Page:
For decades, this seemingly prosaic act of individual “shopping” has been steadily eroded in health care with the growth of third party payers, particularly Medicare.   How much did you pay for you last doctor visit?  Your last x-ray?  Your last blood test?  Believe it or not, it is still possible to price-shop medical care — I do it myself, because I have a high deductible health insurance plan under which I pay all but the most bankrupting bills out of pocket.  As an example, three x-rays last month of my son’s ankle would have been billed to my insurance company at over $100, but I asked for their cash price and they pulled a separate book from a hidden place under the counter and quoted me $35.  I got a 70+% discount merely for caring about the price.

But my health plan, which includes this seemingly positive incentive to shop, will soon be illegal as high-deductible insurance plans, as well as medical savings accounts, are effectively banned.  Under Obamacare, virtually all individual payments for medical products and services will cease — the government and a few large, highly regulated insurers will pay for nearly every visit, drug, or procedure.  The government will be making price-value trade-offs for our care, and they will be doing it incredibly imperfectly, because by eliminating individual shopping they have cut off a, excuse the pun, priceless source of information.

And here:

If we are all forced to have the same, low deductible, first-dollar health plans, what incentive is one going to have to stay out of the health care system, even for something minor?  What is to stop you from going to the doctor every day because you are hypochondriacal, or you are lonely, or bored, or just because you want to save on buying your own subscription to Highlights Magazine?  The buffet will be open and everything will be essentially free – what’s to stop people from gorging themselves?

You might say that you are more responsible than that, and perhaps you are.  But think about this:  Twenty years ago we used to all complain about the 2 or 3 pieces of junk mail we might find a day in our mailbox.  That was when the each piece of mail cost real money to send.  Today, junk mail in the form of email is essentially free to send.  How many pieces of junk mail do you get today?  Even if you are not hitting the system up for free health care, you know someone else will be spamming the system, and eventually all of us as taxpayers will have to pay for it.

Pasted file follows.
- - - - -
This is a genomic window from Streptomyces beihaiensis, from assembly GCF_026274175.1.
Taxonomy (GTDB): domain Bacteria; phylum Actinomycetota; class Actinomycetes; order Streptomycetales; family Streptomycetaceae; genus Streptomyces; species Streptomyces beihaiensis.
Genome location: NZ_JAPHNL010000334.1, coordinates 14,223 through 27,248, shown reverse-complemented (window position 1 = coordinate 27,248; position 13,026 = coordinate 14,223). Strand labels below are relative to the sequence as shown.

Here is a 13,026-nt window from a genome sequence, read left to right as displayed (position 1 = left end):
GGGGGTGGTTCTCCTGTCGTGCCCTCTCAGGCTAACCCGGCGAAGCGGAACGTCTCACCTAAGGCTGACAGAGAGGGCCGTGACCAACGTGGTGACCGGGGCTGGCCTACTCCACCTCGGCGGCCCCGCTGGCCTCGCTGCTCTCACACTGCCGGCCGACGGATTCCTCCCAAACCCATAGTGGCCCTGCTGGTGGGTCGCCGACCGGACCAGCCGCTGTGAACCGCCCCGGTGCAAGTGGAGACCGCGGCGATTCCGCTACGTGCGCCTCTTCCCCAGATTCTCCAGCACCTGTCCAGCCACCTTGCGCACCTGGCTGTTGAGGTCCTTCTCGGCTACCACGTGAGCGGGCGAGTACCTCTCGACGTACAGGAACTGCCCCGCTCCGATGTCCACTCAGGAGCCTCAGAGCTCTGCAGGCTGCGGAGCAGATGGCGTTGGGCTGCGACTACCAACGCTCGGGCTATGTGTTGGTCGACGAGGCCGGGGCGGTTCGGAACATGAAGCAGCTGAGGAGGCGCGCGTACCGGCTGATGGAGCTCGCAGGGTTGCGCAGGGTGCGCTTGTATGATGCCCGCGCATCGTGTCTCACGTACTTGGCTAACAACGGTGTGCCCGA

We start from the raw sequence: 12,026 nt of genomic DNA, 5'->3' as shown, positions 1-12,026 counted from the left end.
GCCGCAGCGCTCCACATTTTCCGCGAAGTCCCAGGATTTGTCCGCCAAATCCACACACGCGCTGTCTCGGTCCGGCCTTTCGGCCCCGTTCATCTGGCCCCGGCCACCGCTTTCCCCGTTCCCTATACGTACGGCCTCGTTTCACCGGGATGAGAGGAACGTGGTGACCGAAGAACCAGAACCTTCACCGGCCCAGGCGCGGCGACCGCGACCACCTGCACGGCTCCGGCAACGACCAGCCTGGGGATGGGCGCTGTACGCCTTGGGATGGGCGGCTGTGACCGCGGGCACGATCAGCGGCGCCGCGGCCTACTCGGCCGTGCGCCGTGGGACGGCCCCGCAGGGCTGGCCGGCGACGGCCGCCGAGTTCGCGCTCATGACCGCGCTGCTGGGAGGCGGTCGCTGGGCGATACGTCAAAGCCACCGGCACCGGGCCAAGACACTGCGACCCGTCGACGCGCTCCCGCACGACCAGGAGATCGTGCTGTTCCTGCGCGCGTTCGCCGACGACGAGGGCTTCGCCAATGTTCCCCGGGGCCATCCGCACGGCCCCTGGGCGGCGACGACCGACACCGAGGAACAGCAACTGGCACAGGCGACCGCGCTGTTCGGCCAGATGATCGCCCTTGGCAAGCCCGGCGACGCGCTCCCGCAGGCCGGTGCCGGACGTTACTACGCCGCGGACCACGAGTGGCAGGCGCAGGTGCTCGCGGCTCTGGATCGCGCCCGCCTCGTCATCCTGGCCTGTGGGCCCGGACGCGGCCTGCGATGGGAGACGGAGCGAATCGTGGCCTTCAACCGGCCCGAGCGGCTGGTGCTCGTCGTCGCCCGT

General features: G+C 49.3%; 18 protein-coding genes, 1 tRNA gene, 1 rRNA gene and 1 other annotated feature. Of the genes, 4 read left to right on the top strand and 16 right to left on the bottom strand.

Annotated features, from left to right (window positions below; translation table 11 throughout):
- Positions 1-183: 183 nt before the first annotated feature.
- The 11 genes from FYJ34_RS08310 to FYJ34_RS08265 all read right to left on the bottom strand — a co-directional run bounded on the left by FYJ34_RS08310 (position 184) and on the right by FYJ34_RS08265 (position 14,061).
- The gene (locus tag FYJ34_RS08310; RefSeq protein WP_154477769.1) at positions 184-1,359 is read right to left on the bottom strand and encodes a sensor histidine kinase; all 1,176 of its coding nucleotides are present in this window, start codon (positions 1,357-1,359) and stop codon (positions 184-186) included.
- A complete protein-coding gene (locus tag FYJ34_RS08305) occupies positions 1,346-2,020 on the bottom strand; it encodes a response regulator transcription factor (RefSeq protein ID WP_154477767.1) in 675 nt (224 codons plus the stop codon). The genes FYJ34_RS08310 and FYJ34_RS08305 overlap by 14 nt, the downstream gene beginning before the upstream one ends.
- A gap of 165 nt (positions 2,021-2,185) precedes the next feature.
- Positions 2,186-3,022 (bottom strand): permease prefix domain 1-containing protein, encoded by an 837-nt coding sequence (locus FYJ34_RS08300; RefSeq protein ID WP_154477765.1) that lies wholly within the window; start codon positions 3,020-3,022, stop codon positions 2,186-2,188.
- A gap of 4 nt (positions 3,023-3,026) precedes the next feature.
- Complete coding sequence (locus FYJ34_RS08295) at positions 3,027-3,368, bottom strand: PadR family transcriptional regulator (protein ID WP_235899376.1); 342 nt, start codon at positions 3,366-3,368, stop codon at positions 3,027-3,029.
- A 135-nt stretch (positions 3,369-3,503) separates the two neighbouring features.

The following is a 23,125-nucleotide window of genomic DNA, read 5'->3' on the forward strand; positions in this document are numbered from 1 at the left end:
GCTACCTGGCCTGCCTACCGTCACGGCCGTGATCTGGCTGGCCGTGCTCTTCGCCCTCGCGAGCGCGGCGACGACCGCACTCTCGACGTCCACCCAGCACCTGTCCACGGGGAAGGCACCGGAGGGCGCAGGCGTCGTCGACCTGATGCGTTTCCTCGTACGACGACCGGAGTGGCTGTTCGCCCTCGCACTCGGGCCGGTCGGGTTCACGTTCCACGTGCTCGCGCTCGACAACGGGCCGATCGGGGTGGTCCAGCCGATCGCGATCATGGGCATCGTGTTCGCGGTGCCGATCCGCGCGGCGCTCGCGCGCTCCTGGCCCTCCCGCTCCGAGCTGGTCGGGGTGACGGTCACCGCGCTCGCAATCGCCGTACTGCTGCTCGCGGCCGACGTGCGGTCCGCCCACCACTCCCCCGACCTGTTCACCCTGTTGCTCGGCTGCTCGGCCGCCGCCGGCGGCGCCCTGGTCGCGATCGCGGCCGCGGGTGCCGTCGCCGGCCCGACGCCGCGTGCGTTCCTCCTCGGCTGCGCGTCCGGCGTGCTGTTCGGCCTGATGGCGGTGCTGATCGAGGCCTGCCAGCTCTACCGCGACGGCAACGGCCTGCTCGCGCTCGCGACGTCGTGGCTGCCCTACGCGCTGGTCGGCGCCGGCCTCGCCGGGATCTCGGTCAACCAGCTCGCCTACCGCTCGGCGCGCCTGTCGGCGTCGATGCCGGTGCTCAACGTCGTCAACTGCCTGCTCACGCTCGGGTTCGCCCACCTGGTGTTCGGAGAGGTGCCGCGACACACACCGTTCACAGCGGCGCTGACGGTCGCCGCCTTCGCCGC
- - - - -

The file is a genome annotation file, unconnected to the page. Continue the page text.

The only way to stop this behavior is for the government to create a department of “No” to head off this behavior — what Sarah Palin so famously called “Death Panels.”

Both Tyler Cowen and Megan McArdle discuss individual vs. the government in making price-value tradeoffs for health care in the context of Paul Ryan's proposal to voucherize Medicare.

McArdle:

Expect there to be a lot of angry back and forth over this in the next week or so.  But one thing to keep in mind is that this Medicare plan is not effectively very different from what the Democrats claim ObamaCare is going to do:  which is to say, cap the amount of money spent on providing health benefits to those who are not rich enough to opt out of the public system.  The Democrats want to do so by having a central committee of experts decide what our health dollars get spent on; the GOP wants to put those decisions into the hands of consumers.  But this is not an argument about who loves old, sick people more.  Both parties are promising to halt the rapid growth of government health care expenditures, which is definitionally going to fall hardest on old, sick people....

There are also the tradeoffs to consider.  It seems quite likely to me that vouchers are going to be better at controlling health care cost growth than a central committee.  Every committee decision that cuts off a potentially useful treatment (and I'm afraid it can't all be back surgery and hormone replacement therapy) will trigger a lobbying explosion from affected groups.  Each treatment is a decision with a small marginal cost to the taxpayer; it's in aggregate that they become expensive.  Which means that the congressional tendency is always going to be to override--and while there are supposed to be structural barriers against this in the bill, they aren't very strong . . . about like trying to quit smoking by hiding your cigarettes from yourself.

Here is the Key Bait and Switch

Bill Clinton joined a number other leftish writers of late trying to marginalize those who criticize the government (and in particular, I think, the Tea Party folks).   I am really not going to comment much on this attempt, except to say that we endured something identical during the Iraq war, with the BS about not criticizing the President during wartime.

Here is the key bait and switch in Clinton's argument:

But we should remember that there is a big difference between criticizing a policy or a politician and demonizing the government that guarantees our freedoms and the public servants who enforce our laws.